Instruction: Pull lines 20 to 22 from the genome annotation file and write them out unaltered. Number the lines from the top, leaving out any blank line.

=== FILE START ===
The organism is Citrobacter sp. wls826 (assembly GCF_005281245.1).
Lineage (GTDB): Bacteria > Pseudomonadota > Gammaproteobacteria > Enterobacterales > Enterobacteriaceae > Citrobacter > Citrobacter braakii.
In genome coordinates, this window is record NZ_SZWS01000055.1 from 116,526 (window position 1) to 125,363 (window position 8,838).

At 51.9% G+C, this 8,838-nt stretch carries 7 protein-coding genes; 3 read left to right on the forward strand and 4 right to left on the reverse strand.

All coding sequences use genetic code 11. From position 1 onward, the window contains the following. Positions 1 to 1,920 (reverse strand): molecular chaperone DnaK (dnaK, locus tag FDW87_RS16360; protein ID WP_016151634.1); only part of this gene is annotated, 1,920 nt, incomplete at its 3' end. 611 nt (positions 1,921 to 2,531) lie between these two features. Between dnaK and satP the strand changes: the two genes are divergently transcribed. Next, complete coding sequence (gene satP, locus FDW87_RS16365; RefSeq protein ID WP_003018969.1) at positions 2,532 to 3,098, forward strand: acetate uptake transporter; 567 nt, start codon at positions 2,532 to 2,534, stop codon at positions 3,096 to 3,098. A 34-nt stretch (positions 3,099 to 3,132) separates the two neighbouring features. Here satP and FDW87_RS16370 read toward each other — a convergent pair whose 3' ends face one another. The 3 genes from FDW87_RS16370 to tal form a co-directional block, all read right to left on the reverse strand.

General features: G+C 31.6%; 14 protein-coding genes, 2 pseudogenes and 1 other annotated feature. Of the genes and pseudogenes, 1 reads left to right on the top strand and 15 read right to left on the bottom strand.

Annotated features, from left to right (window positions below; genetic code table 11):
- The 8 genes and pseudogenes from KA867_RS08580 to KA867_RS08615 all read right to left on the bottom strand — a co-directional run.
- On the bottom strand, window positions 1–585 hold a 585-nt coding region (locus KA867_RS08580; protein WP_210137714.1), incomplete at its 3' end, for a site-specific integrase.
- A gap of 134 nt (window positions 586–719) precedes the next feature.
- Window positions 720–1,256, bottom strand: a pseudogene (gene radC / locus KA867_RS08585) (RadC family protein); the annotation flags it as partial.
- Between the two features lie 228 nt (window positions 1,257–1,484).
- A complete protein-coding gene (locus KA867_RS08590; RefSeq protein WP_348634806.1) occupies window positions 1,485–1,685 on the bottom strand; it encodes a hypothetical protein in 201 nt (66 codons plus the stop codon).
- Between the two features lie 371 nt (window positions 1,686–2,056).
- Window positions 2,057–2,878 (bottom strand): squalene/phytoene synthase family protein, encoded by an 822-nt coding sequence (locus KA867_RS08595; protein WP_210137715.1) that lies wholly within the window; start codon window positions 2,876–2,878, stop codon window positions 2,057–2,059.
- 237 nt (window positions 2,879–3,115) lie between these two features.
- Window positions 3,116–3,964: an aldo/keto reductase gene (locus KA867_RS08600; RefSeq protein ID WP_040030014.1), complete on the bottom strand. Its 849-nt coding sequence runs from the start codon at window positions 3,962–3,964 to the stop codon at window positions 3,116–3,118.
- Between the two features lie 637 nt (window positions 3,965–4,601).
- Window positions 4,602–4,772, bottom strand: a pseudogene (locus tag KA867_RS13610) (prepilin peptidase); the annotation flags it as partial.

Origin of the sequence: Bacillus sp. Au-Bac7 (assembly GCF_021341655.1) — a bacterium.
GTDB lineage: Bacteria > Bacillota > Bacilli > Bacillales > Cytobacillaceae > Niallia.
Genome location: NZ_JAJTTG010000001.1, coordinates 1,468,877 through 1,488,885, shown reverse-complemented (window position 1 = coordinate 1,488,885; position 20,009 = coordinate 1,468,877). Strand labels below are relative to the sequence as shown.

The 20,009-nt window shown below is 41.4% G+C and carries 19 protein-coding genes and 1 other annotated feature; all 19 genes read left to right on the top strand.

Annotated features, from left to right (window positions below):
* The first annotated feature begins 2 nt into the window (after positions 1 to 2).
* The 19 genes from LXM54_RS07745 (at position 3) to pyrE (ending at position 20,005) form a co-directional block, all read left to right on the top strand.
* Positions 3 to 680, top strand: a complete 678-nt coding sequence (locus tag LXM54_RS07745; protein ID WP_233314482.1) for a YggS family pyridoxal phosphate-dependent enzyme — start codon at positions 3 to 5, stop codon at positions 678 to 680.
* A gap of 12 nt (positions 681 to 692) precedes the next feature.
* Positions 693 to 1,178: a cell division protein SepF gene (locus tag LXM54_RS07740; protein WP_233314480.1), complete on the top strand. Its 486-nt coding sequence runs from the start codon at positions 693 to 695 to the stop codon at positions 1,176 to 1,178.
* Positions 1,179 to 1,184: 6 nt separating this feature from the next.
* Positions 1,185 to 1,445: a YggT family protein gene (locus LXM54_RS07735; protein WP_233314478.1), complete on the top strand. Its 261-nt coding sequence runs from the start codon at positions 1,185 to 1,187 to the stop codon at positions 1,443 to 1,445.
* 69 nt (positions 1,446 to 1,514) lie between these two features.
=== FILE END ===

Origin of the sequence: Bacillus sp. Au-Bac7 (assembly GCF_021341655.1) — a bacterium.
GTDB lineage: Bacteria > Bacillota > Bacilli > Bacillales > Cytobacillaceae > Niallia.
Genome location: NZ_JAJTTG010000001.1, coordinates 1,468,877 through 1,488,885, shown reverse-complemented (window position 1 = coordinate 1,488,885; position 20,009 = coordinate 1,468,877). Strand labels below are relative to the sequence as shown.